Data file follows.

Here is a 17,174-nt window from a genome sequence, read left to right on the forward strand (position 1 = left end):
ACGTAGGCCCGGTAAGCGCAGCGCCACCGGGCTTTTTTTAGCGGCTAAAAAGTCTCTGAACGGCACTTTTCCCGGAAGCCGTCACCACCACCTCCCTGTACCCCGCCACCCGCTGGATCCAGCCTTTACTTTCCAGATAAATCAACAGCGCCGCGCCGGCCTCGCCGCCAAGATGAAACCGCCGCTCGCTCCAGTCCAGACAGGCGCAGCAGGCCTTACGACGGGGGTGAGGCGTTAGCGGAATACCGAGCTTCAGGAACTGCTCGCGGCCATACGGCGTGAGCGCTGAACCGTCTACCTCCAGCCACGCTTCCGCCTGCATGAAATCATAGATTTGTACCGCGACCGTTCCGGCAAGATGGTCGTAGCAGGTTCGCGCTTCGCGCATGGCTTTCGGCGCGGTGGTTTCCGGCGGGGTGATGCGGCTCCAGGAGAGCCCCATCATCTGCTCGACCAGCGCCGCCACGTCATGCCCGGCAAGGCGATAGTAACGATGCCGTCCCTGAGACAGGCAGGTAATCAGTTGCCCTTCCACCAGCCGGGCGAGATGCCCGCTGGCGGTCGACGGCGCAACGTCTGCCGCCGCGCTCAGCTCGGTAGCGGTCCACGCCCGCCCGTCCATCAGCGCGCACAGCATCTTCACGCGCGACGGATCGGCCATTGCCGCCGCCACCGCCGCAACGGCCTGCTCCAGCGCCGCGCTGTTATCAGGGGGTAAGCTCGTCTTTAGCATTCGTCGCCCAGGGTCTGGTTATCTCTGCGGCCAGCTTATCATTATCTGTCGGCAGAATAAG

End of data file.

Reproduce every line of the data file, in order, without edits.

Here is a 17,174-nt window from a genome sequence, read left to right on the forward strand (position 1 = left end):
ACGTAGGCCCGGTAAGCGCAGCGCCACCGGGCTTTTTTTAGCGGCTAAAAAGTCTCTGAACGGCACTTTTCCCGGAAGCCGTCACCACCACCTCCCTGTACCCCGCCACCCGCTGGATCCAGCCTTTACTTTCCAGATAAATCAACAGCGCCGCGCCGGCCTCGCCGCCAAGATGAAACCGCCGCTCGCTCCAGTCCAGACAGGCGCAGCAGGCCTTACGACGGGGGTGAGGCGTTAGCGGAATACCGAGCTTCAGGAACTGCTCGCGGCCATACGGCGTGAGCGCTGAACCGTCTACCTCCAGCCACGCTTCCGCCTGCATGAAATCATAGATTTGTACCGCGACCGTTCCGGCAAGATGGTCGTAGCAGGTTCGCGCTTCGCGCATGGCTTTCGGCGCGGTGGTTTCCGGCGGGGTGATGCGGCTCCAGGAGAGCCCCATCATCTGCTCGACCAGCGCCGCCACGTCATGCCCGGCAAGGCGATAGTAACGATGCCGTCCCTGAGACAGGCAGGTAATCAGTTGCCCTTCCACCAGCCGGGCGAGATGCCCGCTGGCGGTCGACGGCGCAACGTCTGCCGCCGCGCTCAGCTCGGTAGCGGTCCACGCCCGCCCGTCCATCAGCGCGCACAGCATCTTCACGCGCGACGGATCGGCCATTGCCGCCGCCACCGCCGCAACGGCCTGCTCCAGCGCCGCGCTGTTATCAGGGGGTAAGCTCGTCTTTAGCATTCGTCGCCCAGGGTCTGGTTATCTCTGCGGCCAGCTTATCATTATCTGTCGGCAGAATAAG